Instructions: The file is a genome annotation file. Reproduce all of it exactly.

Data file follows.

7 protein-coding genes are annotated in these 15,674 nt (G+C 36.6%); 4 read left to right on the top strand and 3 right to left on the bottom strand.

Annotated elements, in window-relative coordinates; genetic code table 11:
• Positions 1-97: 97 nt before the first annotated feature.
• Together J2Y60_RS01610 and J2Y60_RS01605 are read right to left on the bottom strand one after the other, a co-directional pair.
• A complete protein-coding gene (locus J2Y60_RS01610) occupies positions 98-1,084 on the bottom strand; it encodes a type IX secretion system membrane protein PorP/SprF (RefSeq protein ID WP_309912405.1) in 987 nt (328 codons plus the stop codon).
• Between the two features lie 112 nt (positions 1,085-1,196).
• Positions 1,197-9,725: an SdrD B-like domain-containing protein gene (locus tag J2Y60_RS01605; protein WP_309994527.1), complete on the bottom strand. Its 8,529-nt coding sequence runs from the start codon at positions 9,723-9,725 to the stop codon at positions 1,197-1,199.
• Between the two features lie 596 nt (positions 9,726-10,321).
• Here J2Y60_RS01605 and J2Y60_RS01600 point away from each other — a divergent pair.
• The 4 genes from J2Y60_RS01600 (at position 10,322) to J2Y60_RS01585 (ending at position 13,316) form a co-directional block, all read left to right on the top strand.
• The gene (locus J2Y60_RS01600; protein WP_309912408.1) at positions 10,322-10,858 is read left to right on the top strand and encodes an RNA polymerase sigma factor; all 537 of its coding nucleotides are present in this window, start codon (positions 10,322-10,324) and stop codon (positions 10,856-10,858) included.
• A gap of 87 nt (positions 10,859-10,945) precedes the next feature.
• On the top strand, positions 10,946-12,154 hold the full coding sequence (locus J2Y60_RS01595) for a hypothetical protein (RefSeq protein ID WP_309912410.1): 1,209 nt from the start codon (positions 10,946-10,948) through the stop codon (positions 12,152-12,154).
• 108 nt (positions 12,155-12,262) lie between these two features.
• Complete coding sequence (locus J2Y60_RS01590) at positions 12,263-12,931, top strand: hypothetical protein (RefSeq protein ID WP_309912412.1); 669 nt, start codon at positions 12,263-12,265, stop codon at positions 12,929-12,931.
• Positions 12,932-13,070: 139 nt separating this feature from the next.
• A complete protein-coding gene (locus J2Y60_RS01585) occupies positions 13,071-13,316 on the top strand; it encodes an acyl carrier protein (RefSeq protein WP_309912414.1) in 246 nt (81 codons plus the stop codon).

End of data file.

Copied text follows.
7 protein-coding genes are annotated in these 15,674 nt (G+C 36.6%); 4 read left to right on the top strand and 3 right to left on the bottom strand.

Annotated elements, in window-relative coordinates; genetic code table 11:
• Positions 1-97: 97 nt before the first annotated feature.
• Together J2Y60_RS01610 and J2Y60_RS01605 are read right to left on the bottom strand one after the other, a co-directional pair.
• A complete protein-coding gene (locus J2Y60_RS01610) occupies positions 98-1,084 on the bottom strand; it encodes a type IX secretion system membrane protein PorP/SprF (RefSeq protein ID WP_309912405.1) in 987 nt (328 codons plus the stop codon).
• Between the two features lie 112 nt (positions 1,085-1,196).
• Positions 1,197-9,725: an SdrD B-like domain-containing protein gene (locus tag J2Y60_RS01605; protein WP_309994527.1), complete on the bottom strand. Its 8,529-nt coding sequence runs from the start codon at positions 9,723-9,725 to the stop codon at positions 1,197-1,199.
• Between the two features lie 596 nt (positions 9,726-10,321).
• Here J2Y60_RS01605 and J2Y60_RS01600 point away from each other — a divergent pair.
• The 4 genes from J2Y60_RS01600 (at position 10,322) to J2Y60_RS01585 (ending at position 13,316) form a co-directional block, all read left to right on the top strand.
• The gene (locus J2Y60_RS01600; protein WP_309912408.1) at positions 10,322-10,858 is read left to right on the top strand and encodes an RNA polymerase sigma factor; all 537 of its coding nucleotides are present in this window, start codon (positions 10,322-10,324) and stop codon (positions 10,856-10,858) included.
• A gap of 87 nt (positions 10,859-10,945) precedes the next feature.
• On the top strand, positions 10,946-12,154 hold the full coding sequence (locus J2Y60_RS01595) for a hypothetical protein (RefSeq protein ID WP_309912410.1): 1,209 nt from the start codon (positions 10,946-10,948) through the stop codon (positions 12,152-12,154).
• 108 nt (positions 12,155-12,262) lie between these two features.
• Complete coding sequence (locus J2Y60_RS01590) at positions 12,263-12,931, top strand: hypothetical protein (RefSeq protein ID WP_309912412.1); 669 nt, start codon at positions 12,263-12,265, stop codon at positions 12,929-12,931.
• Positions 12,932-13,070: 139 nt separating this feature from the next.
• A complete protein-coding gene (locus J2Y60_RS01585) occupies positions 13,071-13,316 on the top strand; it encodes an acyl carrier protein (RefSeq protein WP_309912414.1) in 246 nt (81 codons plus the stop codon).